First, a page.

The early reviews of Behind the Beautiful Forevers are declaring it THE book of the year. Slate.com called it “spellbinding.” Oprah picked it as a must-read for February. The New York Times published a glowing profile of author Katherine Boo, a Pulitzer Prize winning journalist and winner of a MacArthur “Genius” grant. A review in The Washington Post opened with the line, “This is an astonishing book.”
Despite all the accolades, I approached Behind the Beautiful Forevers with trepidation. Boo reports on the people who live, work, and survive in Annawadi, a makeshift slum in India that sits on the edge of the Mumbai airport. Boo’s brother, Tom, who happens to be a friend, emailed me the following. “Hope you like the book. The people’s stories are compellingly told and the writing good, but it can still be a tough read.”
Tom is right. Behind the Beautiful Forevers, and books like it, are hard to read. They make us feel guilty about our bright and shiny lives of privilege. They make us feel powerless to loosen the complicated ropes of poverty, hunger, and suffering that have a stranglehold on much of humankind.
So why do it? Why read Behind the Beautiful Forevers?
After finishing the first two chapters, I can give you three reasons.
First, Behind the Beautiful Forevers is exquisitely written. Boo weaves words with such tenderness and beauty that her book reads like a novel, which is part of the reason why it delivers such an emotional wallop. Her descriptions are at once lyrical and gritty, firmly planting each character in your mind. Before you know it, they’ve made a space for themselves in your heart, and that makes it all the more painful when you remember that this is not a made-up tale. Their experiences are very real, and are continuing to unfold halfway across the world even after we close the covers of the book.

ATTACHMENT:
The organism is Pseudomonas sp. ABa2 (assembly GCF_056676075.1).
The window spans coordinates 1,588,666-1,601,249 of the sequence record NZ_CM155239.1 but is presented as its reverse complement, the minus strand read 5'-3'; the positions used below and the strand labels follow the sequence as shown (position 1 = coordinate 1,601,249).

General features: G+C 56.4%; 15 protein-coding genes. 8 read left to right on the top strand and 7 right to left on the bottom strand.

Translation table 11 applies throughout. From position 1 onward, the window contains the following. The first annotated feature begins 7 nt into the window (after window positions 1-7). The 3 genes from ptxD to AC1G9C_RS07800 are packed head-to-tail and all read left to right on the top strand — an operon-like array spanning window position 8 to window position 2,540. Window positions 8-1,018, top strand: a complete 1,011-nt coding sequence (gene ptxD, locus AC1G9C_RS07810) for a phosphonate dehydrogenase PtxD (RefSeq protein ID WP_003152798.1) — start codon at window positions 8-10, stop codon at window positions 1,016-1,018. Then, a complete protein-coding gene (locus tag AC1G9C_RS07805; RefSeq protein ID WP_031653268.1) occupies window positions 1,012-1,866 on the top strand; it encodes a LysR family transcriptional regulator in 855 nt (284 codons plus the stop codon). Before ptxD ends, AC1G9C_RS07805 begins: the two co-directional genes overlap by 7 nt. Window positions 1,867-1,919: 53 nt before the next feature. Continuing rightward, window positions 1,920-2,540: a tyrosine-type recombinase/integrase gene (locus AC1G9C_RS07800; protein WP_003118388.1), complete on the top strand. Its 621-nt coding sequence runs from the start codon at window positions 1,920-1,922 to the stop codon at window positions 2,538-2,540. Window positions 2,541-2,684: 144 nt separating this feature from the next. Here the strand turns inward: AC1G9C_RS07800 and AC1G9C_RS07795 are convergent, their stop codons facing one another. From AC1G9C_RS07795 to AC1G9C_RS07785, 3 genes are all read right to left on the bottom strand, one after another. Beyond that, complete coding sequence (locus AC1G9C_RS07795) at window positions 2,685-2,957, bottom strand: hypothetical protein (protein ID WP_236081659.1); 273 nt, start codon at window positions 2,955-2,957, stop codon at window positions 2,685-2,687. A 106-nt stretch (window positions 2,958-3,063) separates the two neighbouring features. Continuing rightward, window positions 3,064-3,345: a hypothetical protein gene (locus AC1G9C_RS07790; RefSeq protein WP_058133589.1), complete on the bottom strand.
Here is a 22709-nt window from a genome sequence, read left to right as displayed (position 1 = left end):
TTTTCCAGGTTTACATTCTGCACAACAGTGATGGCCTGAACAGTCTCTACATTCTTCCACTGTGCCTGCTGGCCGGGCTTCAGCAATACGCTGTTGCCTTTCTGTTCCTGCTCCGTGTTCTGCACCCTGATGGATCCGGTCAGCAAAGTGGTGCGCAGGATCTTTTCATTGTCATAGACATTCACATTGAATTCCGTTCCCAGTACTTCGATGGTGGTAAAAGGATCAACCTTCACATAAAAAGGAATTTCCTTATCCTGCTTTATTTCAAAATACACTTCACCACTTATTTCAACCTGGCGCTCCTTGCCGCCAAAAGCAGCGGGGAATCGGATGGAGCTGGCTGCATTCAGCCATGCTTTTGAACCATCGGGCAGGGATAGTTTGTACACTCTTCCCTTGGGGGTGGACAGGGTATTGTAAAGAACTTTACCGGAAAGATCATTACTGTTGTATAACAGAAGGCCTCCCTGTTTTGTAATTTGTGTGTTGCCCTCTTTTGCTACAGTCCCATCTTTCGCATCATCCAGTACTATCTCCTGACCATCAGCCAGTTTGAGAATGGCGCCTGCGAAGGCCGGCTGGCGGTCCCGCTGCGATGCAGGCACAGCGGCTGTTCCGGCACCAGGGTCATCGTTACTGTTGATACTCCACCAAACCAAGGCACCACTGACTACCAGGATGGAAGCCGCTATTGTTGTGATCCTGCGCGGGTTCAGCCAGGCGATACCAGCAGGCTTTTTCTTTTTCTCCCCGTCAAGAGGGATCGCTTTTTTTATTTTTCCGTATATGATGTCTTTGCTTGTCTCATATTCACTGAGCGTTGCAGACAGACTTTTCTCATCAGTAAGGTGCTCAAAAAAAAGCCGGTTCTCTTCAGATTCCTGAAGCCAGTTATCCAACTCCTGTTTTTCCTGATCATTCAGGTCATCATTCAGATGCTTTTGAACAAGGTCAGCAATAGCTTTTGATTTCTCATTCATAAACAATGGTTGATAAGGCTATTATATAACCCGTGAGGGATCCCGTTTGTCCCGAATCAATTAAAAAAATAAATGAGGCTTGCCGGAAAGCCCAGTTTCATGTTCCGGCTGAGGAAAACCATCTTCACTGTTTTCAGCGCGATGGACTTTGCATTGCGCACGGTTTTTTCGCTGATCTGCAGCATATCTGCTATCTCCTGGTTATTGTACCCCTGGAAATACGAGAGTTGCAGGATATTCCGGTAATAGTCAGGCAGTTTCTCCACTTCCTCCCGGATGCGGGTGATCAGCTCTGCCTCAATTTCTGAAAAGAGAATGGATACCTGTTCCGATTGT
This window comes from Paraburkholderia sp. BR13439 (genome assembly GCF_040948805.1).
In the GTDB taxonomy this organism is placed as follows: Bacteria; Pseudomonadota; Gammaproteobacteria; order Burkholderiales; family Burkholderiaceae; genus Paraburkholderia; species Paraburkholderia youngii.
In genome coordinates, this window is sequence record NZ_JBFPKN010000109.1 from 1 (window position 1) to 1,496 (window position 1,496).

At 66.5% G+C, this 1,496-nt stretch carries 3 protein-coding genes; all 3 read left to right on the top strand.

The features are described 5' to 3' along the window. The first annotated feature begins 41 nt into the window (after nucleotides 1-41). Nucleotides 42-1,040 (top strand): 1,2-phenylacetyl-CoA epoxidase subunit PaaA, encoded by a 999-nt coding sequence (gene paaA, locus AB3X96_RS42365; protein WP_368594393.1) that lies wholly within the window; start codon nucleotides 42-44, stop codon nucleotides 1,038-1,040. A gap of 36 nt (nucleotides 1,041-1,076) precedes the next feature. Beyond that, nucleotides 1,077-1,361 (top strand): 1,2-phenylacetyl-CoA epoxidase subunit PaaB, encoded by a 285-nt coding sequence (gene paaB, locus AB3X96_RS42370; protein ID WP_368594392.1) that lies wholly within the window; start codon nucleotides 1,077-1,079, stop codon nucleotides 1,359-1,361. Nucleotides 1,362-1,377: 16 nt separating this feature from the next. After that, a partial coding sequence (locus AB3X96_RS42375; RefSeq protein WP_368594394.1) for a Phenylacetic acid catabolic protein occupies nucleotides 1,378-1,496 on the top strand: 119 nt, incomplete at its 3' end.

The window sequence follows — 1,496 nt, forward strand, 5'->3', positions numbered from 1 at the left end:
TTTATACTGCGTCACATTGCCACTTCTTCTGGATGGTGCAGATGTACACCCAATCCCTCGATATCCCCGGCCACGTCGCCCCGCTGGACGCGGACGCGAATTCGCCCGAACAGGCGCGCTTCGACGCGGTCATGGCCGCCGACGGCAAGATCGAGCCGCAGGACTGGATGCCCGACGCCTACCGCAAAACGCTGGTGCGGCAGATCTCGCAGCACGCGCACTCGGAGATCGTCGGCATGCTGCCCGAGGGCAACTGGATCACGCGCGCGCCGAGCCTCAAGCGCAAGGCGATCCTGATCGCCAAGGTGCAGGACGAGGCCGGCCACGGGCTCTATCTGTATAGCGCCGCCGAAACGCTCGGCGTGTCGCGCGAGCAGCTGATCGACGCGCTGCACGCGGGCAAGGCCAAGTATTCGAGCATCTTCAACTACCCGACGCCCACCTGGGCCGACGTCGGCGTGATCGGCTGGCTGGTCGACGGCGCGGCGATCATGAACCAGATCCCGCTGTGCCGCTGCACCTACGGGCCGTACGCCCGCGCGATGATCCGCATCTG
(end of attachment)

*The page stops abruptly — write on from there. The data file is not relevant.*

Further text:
Which leads to the second reason why you should read Behind the Beautiful Forevers. It is a book that can change everything.
I read the line “Every house was off-kilter, so less off-kilter looked like straight. Sewage and sickness looked like life,” and I began to see my own world differently. When I broadened my perspective to include the slums of Mumbai, petty irritations instantly dissolved. Minor misfortunes became easily manageable. In the days after beginning Behind the Beautiful Forevers, I was humbly grateful for the conveniences and privileges that cushion my life. I complained less. I appreciated more.
I have to wonder if an appreciation for this broader perspective is what compels Boo to do her work. Although she rarely speaks of it publicly, Boo was diagnosed with rheumatoid arthritis in her late teens. It affects her mobility and compromises her immune system. She used the money from her MacArthur grant to help pay for a surgery to repair her hands so she could continue to type.
But despite what she refers to in her Author’s Notes as her “lousy health,” Boo spent months at a time over a four-year period among the residents of Annawadi conducting interviews, recording video footage, and snapping photos. She hired interpreters to bridge the language barrier. She raised the ire of the local police. She hung around so much that she says the residents became bored with her. She even took a tumble into the nearby sewage lake. But Boo persisted, even when the stories she was recording tore at her heart. She told National Public Radio, “There were so many times when I was reporting in Annawadi that I would just come home and cry, because I didn’t think that I was going to be able to bring the stories to the page in a way that would make other people care.”
And that is the last and most important reason for reading Behind the Beautiful Forevers. In spite of her doubts, Boo wrote a book that makes us care. A book that renews our compassion and empathy. As challenging as it is to look suffering in the eye, it is of the utmost importance that we attach a face to the rising poverty statistics, that we humanize the poor. If we don’t, it is too easy to close our heart, snap shut our perspective, and shrink our compassion to a pitiful thimbleful. It is simpler to forget, but it is crucial to remember. To remember is to connect us as human beings.
And that is why I am deeply thankful to Katherine Boo for pushing past her own challenges to beautifully shape a vivid portrayal of a life in Annawadi. And that is why I will read Behind the Beautiful Forevers to the last page. Because even as painful as it is, I don’t want to forget. Ever.